The Ole Ball Game

batter stiffins up at point of contact

Solid base to hit from

Solid base to hit from

Jason asked: My 14 yo son has developed a habbit of straightening his knees and going to his toes at the point of contact, which as you can only guess creates tons of soft ground balls.

The times he stays down through contact he's hitting 230' ropes to the RC gap for stand up doubles; but those times are not very often.

Is it a mechanical issue or just a bad habbit he started? He's right handed.

Rick answered: Jason, thank you for your question.

It would be interesting to know why he has started with this process.

It is awkward at best, as soon as he goes up on his toes, he no longer has a solid platform to hit from.

The good news is that he apparently is still making contact. When he goes up on his toes, he changes his eye level, which creates tracking problems with the ball. Doesn't take much to get them off the ball.

I would start by asking him why he has started doing this. It can't feel comfortable.

Whatever his reasoning, if he thinks through an at bat, he should be able to relate to the loss of power and balance, when he moves up on his toes.

Mechanics, or hitting progressions, are something you work on so that your body reacts without you thinking about it.

When you get into the box to hit, all you should be thinking about is,"see the ball".

As you look at the photos above, each one of those hitters is hitting from a solid base of support. While each one of them has a little different stance and way of getting to the point of contact, all successful hitters are solid and balanced when they hit the baseball.

The more you can turn your hips without turning your shoulders, the more power you generate. From a position of up on his toes, I would guess he is unable to turn his hips at all, resulting in the ground balls you described.

More time on the T, as well as just setting up, swinging in the back yard with no ball. Get the balance back.

I would be interested to hear what his thought process was. Often times young players hear someone describe something, and their interpretation of what was said isn't what was meant.

When you find out his thought process, please let me know what it was.

Get him to put his front foot down slow and early. Should land on the ball of his foot. Ball of the foot will be balanced, if he raises up on his toes, the balance is lost. Wants to keep that front foot closed, hip rotation comes from "squishing the bug", turning the back foot.

All that happens before his hands start, hands are the last to go.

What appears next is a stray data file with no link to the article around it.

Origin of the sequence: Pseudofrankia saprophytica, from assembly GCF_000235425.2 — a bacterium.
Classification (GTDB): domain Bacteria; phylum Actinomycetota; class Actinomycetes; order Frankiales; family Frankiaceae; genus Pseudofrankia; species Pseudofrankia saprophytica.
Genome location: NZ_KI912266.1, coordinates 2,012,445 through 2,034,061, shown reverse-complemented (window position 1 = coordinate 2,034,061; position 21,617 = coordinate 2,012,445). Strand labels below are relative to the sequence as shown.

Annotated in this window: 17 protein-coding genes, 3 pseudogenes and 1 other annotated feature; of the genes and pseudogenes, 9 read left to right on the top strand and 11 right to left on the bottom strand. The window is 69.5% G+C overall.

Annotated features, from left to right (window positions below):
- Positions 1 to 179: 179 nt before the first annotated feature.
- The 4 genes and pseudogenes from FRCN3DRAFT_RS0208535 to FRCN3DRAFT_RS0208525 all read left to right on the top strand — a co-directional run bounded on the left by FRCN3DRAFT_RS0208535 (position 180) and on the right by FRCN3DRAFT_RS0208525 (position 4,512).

Good luck as you move forward. Very solvable problem. Things such as this come up with hitters all the time. Even the best on the planet are not immune to issues. It can be a funny game.

Look forward to hearing from you!

Yours in baseball,


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Nov 15, 2013
Sounds like you are on the right track
by: Rick, theoleballgame

Along with the tee, you can also short toss him pitches middle out, have him wait and hit the ball to the opposite field.

Short toss him in, middle and out; but mix up the speed on the pitches. All designed to make him set back and wait.

While the stride is timed to the pitcher's fastball, you have to be able to hit off speed stuff. The only way to do that is to stay back.

Often hard for young kids to do, as they are afraid they won't get around on good fastballs.

Add an additional dimension and have him say ball, at the moment he sees it at the release point. Helps get them focused in on that spot. Once they are getting that, have them say hit when they swing.

The more things they do which make them concentrate on seeing the ball, the better hitters they will become.

At some point the mechanics are solid and ingrained and they are free to "simply" see the ball.

Thanks for your reply.

Yours in baseball,


Nov 15, 2013
think i figured it out
by: Jason

Thank you for your input. I worked with him last night on the tee for about 30 minutes. It was a difficult find but I think i found it. After his front foot would land instead of his hips leading the way, he would go with both his hips and his hands at the exact same time which was forcing his body weight forward and to the ball. Since he was "ahead" of the pitch it was an automatic reaction to slow down just to make contact. now i have him going back through his progressions of 1. Step 2. Hips 3. Hands while hitting tee. Thank goodness its the offseason.

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